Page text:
EREP News 

 

  • On 24 April 2017 John Weeks gave testimony on the economic cost of Brexit to the Committee on the Affairs of the European Union of the Deutsche Bundestag. He was invited as an expert witness based on a study he co-authored  with Jeremy Smith on reform of the European Union. His main points were that while the economic costs have been exaggerated, the social consequences, especially loss of EU protection of the environment, consumer rights, employment rights and civil rights, will be extremely detrimental to British citizens, with the possible independence of Scotland a massive shock to the political system. John has also written an article for The Conversation website, "Why a smooth Brexit is in the interests of Germany as much as the UK." 
  • On the eve (22nd November 2016) of the Autumn Statement, we look back at aspects of George Osborne's legacy - Richard Murphy assesses his (lack of) legacy on tax issues, while Graham Gudgin and Ken Coutts examine how Osborne - and in particular OBR - always got it wrong on fiscal targets. 
  • EREP's John Weeks and Ann Pettifor discuss the new Chancellor Phillip Hammond on Share Radio 
  • Listen to EREP's John Weeks and Jeremy Smith discuss the EU referendum on Share Radio.
  • John Weeks's lecture on what's wrong with economics, at conference of TASC (Think Tank for Action on social change) in Dublin, 17 June.
  • John Weeks's interview on Real News - on Brexit and the rise of the European far-right.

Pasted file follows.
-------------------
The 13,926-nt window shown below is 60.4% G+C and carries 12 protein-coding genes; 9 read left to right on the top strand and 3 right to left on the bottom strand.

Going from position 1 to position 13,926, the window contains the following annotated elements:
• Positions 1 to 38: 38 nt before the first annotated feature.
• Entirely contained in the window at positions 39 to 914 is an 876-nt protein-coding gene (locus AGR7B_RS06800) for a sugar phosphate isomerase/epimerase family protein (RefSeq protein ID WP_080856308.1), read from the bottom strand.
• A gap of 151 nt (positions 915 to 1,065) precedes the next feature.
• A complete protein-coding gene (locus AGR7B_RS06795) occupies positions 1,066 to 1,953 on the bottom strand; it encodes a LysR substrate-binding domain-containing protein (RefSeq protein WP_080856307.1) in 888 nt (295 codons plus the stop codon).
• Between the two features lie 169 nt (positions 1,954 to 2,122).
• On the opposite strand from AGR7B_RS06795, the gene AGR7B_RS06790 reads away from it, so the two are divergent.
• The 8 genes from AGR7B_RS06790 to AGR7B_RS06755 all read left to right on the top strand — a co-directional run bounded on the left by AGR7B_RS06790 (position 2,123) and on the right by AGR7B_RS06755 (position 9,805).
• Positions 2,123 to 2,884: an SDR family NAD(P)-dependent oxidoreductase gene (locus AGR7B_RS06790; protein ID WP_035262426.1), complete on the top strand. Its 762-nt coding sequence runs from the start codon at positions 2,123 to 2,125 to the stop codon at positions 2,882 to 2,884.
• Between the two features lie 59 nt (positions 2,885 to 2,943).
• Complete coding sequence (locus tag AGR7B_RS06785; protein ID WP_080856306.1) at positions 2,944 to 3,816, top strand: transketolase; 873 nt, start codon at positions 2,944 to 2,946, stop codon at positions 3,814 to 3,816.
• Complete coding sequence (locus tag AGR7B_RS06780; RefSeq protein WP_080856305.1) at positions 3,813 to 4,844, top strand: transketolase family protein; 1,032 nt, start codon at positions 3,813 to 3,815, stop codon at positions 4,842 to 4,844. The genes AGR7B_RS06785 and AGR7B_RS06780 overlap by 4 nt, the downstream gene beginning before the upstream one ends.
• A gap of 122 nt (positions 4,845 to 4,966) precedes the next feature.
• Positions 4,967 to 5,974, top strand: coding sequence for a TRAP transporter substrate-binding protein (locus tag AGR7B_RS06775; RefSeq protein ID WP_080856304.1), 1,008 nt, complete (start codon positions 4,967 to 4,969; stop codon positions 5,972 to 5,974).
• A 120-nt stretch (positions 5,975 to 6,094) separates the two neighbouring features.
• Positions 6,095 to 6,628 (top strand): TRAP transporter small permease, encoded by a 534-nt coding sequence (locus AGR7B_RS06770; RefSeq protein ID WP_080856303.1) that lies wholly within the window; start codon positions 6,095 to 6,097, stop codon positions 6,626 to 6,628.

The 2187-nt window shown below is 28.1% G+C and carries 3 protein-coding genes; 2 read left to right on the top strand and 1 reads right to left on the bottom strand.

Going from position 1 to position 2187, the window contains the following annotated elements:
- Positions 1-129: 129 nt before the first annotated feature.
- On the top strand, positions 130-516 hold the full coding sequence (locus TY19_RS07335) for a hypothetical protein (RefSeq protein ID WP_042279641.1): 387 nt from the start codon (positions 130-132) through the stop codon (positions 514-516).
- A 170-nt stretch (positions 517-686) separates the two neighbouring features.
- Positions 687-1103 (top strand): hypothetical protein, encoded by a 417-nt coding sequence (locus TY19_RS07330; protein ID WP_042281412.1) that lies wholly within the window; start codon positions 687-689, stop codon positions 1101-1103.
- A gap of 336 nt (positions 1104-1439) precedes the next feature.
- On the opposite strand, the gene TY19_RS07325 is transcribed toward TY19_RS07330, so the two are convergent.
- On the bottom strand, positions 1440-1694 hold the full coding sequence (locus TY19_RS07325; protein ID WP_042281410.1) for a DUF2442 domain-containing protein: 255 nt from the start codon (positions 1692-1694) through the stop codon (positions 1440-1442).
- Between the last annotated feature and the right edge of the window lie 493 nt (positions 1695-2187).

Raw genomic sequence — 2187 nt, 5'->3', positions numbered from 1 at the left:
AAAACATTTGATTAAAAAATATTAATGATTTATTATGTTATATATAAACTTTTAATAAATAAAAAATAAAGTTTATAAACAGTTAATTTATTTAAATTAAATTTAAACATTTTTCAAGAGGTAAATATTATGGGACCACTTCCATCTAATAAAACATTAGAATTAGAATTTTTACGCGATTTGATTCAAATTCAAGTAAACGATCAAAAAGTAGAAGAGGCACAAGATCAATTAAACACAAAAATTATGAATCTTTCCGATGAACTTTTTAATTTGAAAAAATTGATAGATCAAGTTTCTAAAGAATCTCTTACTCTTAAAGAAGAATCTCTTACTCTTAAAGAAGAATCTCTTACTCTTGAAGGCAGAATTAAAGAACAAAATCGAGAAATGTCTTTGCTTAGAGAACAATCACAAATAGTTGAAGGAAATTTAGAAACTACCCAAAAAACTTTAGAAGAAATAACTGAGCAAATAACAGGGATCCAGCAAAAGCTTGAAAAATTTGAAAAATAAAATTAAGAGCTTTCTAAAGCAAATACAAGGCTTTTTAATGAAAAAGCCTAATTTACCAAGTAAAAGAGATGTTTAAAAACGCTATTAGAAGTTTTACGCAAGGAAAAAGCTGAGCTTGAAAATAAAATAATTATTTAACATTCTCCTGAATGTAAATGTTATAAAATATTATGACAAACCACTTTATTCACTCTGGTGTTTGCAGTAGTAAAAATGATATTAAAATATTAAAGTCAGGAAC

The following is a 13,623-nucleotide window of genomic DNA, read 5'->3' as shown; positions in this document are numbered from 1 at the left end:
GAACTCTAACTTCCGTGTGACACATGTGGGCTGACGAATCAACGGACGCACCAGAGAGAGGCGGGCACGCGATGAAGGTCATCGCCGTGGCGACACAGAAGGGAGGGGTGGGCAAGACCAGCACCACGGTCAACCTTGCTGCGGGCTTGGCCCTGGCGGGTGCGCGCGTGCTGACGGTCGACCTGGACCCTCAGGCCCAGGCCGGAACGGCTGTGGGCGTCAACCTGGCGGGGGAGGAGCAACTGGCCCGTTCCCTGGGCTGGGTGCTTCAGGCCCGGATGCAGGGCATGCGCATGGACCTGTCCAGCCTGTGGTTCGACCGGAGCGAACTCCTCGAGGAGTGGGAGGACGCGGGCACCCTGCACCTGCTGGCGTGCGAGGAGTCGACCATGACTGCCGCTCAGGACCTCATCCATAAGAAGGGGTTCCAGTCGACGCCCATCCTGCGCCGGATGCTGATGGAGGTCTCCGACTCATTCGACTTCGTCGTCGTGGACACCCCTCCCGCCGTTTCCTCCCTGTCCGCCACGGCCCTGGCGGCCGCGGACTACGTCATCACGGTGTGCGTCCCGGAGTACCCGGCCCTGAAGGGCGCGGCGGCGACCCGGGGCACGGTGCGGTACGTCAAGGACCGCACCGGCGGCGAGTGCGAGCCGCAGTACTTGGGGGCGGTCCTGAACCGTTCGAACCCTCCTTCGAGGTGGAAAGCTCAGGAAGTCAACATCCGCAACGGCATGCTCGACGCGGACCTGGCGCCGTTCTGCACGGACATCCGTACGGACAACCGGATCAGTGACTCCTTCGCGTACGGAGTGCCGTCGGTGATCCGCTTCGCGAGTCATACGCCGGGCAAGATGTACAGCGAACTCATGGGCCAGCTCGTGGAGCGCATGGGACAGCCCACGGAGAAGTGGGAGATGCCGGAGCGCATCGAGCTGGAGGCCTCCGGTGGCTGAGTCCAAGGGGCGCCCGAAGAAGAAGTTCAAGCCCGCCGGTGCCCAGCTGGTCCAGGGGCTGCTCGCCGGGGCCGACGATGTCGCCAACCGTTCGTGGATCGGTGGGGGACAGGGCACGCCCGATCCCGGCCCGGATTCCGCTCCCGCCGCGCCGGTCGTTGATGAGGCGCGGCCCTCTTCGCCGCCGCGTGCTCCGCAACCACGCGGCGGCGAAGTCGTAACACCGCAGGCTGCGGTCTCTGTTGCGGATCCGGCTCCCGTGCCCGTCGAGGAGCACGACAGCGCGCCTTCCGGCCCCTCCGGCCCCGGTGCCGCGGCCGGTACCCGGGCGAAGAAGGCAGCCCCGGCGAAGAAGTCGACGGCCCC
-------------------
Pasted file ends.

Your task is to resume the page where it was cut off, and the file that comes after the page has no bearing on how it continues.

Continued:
• EREP co-convenor John Weeks has written an article entitled EU Charter of Fundamental Rights: Read it before you vote on 23 June.
  • EREP launched its new publication, “Remain for Change: Building European solidarity for a democratic economic alternative”.  This comprises articles from ten authors (economists and from related disciplines) who are united in arguing that from a political and economic perspective, it is essential to vote in the Referendum to remain in the EU.
  • This newest EREP publication will be debated at a short public conference to be held on 15th June 2016 from 6 to 8 p.m. at the University of Greenwich.  It has been published in partnership with the University of Greenwich Political Economy Research Centre (GPERC), and the Foundation for European Progressive Studies (FEPS). Free tickets to the event are available through Eventbrite.
  • Professor John Weeks and PRIME's Jeremy Smith were recently interviewed by Real News on the state of play in the EU referendum debate. Listen to the interview here.
  • EREP member Professor John Weeks was interviewed about Corbynomics by Bloomberg on September 14th 2015.

Watch the full video here.

Our Manifesto  

In February 2015, 3 months ahead of the UK General Election, several of us decided to form Economists for Rational Economic Policies (EREP).  Our aim was and remains to encourage and participate in political debate over economic policy, where the current public “discourse” – amongst most political parties in the UK and Europe as well as in the official media – is dangerously impoverished and one-sided, wedded to forms of “debt and deficit fetishism”. This ignores the positive lessons to learn from policies which in the past have both helped to reduce inequality and to enhance economic activity and stability.

We set out our common Statement of Purpose below; and any economist, or other professional working in related disciplines, who endorses this statement is welcome to join us.  For five years the Coalition government made macroeconomic management derivative from deficit reduction, so called austerity policies.  This endogenizing of fiscal policy has resulted in the slowest recovery on record, as well as a serious under-funding of public services at local and national levels, including (taking account of demographics) the National Health Service.